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Laker Film Room: Why the Lakers are giving up so many threes (and how they can fix it)

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The Brooklyn Nets went 20-41 from 3-point range in their 117-114 win over the Lakers. Here’s why that happened, ,and how the team can adjust.

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Los Angeles Lakers v Golden State Warriors Photo by Ezra Shaw/Getty Images

I’ve been concerned about the Lakers’ three-point defense since it became apparent that Anthony Davis wouldn’t be playing similar minutes at the center position this season to what he did with the New Orleans Pelicans the previous two seasons. Those concerns were exacerbated on Media Day, where Frank Vogel expressed that he’d devised a scheme that kept his bigs around the basket as much as possible.

Every strategy comes with a potential downside, and the Brooklyn Nets gave the Lakers a glimpse of that to the tune of 41 three-point attempts, with a whopping 20 of them converting.

Let’s take a closer look at why they gave up so many threes, and what they can do about it.

Teams don’t need their center to be able to shoot to make a defense pay for keeping their center near the rim. DeAndre Jordan and Jarrett Allen spent the better part of Thursday’s game setting screens for Brooklyn’s shooters, as Dwight Howard and JaVale McGee hung back in the paint. The result was cleaner three-point looks than the Lakers can give up by design if they want to get the most out of their defense.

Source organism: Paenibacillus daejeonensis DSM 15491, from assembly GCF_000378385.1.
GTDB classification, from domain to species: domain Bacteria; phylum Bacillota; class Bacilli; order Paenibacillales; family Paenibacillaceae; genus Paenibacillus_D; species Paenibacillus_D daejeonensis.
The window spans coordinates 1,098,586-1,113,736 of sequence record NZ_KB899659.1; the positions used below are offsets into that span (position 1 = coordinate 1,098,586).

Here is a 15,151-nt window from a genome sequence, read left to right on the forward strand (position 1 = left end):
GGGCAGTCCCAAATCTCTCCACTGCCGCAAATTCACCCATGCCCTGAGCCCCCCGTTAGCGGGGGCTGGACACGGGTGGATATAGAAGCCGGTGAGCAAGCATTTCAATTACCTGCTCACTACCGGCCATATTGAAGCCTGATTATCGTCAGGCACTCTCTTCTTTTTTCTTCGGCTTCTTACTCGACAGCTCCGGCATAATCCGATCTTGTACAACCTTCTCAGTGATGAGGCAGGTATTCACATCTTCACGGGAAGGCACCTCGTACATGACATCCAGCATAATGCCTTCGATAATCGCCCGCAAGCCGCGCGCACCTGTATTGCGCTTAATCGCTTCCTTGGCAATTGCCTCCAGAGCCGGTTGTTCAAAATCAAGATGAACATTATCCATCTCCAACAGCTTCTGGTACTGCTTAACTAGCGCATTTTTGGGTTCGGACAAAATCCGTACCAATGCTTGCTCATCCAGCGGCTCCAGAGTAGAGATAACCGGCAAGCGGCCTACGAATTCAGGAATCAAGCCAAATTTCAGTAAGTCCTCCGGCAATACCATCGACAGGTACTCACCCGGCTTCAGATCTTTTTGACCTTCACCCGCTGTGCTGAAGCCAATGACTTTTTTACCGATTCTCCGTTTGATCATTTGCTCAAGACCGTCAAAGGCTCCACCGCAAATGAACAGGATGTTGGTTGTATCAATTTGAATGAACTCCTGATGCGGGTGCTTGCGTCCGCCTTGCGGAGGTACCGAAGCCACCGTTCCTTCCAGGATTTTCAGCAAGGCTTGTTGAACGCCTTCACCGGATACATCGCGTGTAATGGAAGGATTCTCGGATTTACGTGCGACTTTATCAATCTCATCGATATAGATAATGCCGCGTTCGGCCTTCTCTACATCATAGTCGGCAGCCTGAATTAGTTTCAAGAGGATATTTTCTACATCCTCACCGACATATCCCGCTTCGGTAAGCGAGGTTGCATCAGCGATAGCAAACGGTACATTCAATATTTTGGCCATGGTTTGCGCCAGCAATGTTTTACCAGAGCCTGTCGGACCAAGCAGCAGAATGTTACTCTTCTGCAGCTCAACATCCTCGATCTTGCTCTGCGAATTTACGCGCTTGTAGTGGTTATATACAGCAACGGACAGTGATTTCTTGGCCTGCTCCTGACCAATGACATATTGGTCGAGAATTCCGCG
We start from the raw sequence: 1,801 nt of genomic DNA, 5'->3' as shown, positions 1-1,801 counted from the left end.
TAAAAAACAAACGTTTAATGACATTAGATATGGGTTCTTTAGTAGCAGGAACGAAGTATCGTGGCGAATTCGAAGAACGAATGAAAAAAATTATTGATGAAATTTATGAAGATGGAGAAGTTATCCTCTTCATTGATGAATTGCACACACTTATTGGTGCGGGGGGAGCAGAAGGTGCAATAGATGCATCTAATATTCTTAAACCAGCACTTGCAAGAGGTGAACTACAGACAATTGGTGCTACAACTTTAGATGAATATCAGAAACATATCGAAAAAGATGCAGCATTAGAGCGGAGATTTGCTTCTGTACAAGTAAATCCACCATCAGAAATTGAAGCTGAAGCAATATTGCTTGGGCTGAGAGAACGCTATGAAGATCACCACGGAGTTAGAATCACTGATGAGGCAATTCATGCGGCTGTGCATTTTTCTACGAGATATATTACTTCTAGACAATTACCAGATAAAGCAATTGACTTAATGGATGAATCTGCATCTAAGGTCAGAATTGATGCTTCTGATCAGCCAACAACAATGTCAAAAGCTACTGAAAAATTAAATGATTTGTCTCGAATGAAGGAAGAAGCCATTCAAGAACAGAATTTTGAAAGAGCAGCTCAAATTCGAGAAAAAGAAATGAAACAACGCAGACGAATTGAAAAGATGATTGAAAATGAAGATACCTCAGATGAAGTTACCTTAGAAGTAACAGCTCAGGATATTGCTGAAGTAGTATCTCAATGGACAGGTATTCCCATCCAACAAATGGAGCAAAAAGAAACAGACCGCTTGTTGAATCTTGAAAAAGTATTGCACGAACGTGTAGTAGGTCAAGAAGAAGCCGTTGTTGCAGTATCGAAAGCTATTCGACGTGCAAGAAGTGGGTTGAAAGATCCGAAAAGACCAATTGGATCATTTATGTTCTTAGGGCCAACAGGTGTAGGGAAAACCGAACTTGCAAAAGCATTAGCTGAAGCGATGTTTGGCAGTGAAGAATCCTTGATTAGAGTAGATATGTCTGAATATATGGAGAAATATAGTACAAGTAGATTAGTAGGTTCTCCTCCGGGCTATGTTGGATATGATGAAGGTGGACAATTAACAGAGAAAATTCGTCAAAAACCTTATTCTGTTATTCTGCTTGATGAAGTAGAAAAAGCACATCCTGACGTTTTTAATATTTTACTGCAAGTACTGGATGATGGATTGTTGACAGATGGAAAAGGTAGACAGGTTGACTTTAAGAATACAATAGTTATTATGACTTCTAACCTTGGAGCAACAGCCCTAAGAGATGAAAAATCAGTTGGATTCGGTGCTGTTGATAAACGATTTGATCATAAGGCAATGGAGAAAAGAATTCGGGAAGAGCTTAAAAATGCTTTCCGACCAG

Sending Howard farther out onto the perimeter comes with issues — he’s not as mobile as he once was — but McGee has some capability out where the air is thin. He’s no small-ball five by any stretch of the imagination, but he’s able to buy his guards time by showing higher on screens than Howard can. He and Davis can use their collective capacity to traverse a great amount of distance in a small amount of time to prevent shooters from getting clean looks on the perimeter without leaving the front of the rim exposed.

The Lakers built a roster that’s heavy on rim protection, and need to trust it. Plenty of teams will be happy to rarely meet that center that’s positioned in the paint and instead fire away from the perimeter. It’s Vogel’s responsibility to devise a scheme that forces them there, and this roster has the necessary components to do exactly that. If he can’t, Brooklyn’s hot shooting night may end up being a common occurrence.

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